America's popular sitcom family, The Simpsons, are behind a barbed wire fence, looking dejected and emaciated.
That image is part of a new series of provocative cartoons, drawn by contemporary Italian artist and activist aleXsandro Palombo to mark the 70th anniversary of the liberation of the infamous Auschwitz concentration camp.
The artist is well-known for drawing cartoons in the style of popular animated television series, The Simpsons.
The series also cartoonises Holocaust victim Anne Frank, drawn as a yellow Simpson character. But there is nothing adorable about the rest of the image, as she is seen in a gas chamber, holding up a sign that reads 'Never again'.
Anne Frank was one of the most well-known Jewish victims of the Holocaust, through her widely-read "The Diary of a Young Girl", in which she wrote of her experiences during the German occupation of the Netherlands in World War II.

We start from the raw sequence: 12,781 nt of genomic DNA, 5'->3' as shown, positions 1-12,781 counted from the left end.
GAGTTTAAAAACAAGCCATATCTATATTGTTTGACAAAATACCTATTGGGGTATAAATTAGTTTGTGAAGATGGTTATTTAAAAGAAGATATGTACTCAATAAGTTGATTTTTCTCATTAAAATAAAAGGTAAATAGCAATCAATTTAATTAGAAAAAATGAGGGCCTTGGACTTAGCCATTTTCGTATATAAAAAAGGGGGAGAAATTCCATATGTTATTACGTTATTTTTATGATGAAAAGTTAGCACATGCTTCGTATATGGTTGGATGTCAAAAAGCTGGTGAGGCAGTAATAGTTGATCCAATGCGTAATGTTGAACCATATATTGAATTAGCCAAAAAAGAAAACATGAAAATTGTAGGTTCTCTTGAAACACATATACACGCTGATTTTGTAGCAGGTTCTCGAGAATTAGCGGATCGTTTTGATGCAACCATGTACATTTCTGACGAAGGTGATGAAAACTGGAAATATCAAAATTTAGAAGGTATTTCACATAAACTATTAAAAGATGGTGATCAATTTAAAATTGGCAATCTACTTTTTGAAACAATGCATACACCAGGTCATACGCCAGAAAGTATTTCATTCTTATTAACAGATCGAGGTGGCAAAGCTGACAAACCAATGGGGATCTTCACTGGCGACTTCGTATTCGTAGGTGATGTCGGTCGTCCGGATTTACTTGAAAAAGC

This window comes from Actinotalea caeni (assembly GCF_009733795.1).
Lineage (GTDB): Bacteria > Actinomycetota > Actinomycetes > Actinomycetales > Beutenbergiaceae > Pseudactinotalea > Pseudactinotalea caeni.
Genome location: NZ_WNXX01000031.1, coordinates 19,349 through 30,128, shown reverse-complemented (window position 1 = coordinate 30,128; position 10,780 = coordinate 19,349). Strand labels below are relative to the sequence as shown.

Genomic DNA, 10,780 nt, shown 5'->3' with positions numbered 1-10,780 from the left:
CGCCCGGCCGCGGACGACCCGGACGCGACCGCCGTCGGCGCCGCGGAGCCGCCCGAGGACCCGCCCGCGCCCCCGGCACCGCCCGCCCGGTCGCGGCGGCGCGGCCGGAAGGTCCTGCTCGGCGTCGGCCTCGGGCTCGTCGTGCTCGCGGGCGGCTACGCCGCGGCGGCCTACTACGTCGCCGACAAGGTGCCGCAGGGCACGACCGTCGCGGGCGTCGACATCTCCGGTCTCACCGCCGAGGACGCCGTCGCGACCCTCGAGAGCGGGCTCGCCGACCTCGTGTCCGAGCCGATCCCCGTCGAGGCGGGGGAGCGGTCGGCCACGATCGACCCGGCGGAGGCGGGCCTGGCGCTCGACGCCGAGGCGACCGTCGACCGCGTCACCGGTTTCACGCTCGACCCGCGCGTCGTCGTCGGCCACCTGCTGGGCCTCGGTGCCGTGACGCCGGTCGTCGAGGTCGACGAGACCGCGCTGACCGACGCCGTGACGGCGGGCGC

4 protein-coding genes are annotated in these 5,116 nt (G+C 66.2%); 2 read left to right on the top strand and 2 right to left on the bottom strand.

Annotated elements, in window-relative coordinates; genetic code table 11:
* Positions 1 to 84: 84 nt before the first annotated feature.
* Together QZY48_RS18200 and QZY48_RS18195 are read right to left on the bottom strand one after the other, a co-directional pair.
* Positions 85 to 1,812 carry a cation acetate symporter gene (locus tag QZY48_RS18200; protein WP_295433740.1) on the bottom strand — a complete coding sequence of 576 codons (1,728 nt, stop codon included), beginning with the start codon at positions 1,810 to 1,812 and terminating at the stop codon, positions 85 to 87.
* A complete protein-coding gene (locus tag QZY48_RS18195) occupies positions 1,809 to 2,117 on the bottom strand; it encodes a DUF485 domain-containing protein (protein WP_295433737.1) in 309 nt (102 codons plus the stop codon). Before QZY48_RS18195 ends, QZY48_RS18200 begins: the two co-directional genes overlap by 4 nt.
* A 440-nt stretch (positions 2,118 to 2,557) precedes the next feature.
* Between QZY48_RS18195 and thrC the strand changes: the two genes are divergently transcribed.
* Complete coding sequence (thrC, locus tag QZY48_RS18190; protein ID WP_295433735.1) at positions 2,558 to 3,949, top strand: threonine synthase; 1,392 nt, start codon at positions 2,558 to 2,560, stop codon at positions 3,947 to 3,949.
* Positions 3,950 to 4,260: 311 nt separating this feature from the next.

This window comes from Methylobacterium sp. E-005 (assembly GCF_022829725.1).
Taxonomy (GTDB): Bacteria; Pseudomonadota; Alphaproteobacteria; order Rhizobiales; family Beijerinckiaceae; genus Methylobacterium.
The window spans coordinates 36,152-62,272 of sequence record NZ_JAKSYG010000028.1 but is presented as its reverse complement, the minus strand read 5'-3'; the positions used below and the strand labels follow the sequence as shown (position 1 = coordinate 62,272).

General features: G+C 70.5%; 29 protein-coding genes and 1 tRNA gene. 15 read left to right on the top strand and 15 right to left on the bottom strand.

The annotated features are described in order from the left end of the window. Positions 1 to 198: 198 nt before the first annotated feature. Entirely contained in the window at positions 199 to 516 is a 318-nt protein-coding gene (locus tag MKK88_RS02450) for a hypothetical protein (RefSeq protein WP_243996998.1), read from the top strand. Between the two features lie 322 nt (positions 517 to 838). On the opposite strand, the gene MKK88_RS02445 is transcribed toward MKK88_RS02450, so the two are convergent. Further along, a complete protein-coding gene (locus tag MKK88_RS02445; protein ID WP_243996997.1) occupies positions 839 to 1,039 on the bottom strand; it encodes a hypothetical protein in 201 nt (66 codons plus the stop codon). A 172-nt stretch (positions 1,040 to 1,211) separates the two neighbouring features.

The project, called "Never Again", is an invitation to reflection, an artwork to raise awareness, an indictment against intolerance, a punch to inhumanity, said Mr Palombo.
He added that it was important to educate newer generations on what had happened, and stressed the need to do it "without filters, bluntly, over and over again through the memory of facts and terrifying images that reflect the horror of the Holocaust".
Calling the Holocaust "something unique and unrepeatable for its atrocities", Mr Palombo said Auschwitz-Birkenau is "the symbol of this inhumae delirium, the industry of death."
He added: "It is only through memory that we are able to fight racism, anti-Semitism, homophobia and all forms of intolerance that threaten the society, our freedom and the respect for all diversity."